Sybil was one of my favorite books and movies when I was younger, mainly because of my fascination with dissociative identity disorder, most commonly referred to as multiple personality disorder. Both told the story of Sybil Dorsett (a pseudonym for Shirley Mason) and the treatment she received under her psychoanalyst, Cornelia B. Wilbur. Sybil had more than 10 personalities, and Dr. Wilbur’s goal was to get them to cooperate with each other. Til this day, critics think the stories were fabricated by Wilber and Dorsett, and in 2011, Sybil Exposed by Debbie Nathan claims that Wilbur and Mason perpetrated a fraud, documenting a 1958 letter by Mason confessing to making up the multiples for attention and excitement.

A once respected Harlem, NY doctor is dealing with her own dissociative identity disorder. Dr. Diana Williamson claims that a dozen different personalities inhabit her body. At least one of these personalities was the ringleader in a phony prescription ring, which she now faces up to 14 years behind bars for defrauding Medicaid out of more than $300,000 by writing bogus OxyContin and Percocet prescriptions for about 30 patients at a Harlem clinic.

Her pre-teen personality, Nala, seems to be the culprit behind the prescription ring. Dr. Diana Williamson told The NY Post that “Nala” — a preteen alter ego purportedly manifested by years of childhood sex abuse — is “deeply remorseful” and that “we don’t have any bad feelings toward each other.” “Nala is part of me, and I obviously feel bad about what happened, but I don’t have any hard feelings toward Nala,” Williamson said.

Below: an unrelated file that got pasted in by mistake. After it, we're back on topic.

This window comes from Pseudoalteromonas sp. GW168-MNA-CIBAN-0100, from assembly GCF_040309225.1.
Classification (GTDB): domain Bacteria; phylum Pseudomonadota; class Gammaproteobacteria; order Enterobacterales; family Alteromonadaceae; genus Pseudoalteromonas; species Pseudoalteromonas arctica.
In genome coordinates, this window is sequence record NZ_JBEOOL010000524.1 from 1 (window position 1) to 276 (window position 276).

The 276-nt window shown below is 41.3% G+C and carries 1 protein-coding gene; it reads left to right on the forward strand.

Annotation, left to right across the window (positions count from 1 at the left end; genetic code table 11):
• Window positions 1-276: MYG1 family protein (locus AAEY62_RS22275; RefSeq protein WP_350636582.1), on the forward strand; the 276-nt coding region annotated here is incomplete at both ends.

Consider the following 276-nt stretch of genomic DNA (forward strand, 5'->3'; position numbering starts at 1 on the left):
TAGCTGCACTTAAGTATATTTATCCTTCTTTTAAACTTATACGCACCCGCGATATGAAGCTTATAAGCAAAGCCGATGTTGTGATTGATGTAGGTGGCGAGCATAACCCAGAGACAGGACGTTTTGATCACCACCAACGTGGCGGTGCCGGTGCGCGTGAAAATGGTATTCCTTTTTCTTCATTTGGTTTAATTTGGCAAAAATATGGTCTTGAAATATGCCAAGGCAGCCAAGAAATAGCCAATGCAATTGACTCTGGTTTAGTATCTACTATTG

Psychiatrist Dr. Paula Eagle, who began treating Williamson for depression in 1991, diagnosed her with dissociative identity disorder the following year after repeated reports of amnesia and “lost time.” Eagle said she feared that if Williamson gets any prison time, she won’t even be able to serve the “death sentence.” “Her medical conditions respond to her state of stress, and I think she’d probably die before she got to jail, honestly,” Eagle said.

Williams is currently pleading guilty instead of mounting an insanity defense, because her lawyer said it would probably have been too hard for a jury to accept. She’s seeking a noncustodial sentence, which means she’d prefer to serve the sentence elsewhere, because the federal prison system can’t handle her medical conditions, which include severe asthma and anaphylaxis that have required six hospitalizations this year alone.


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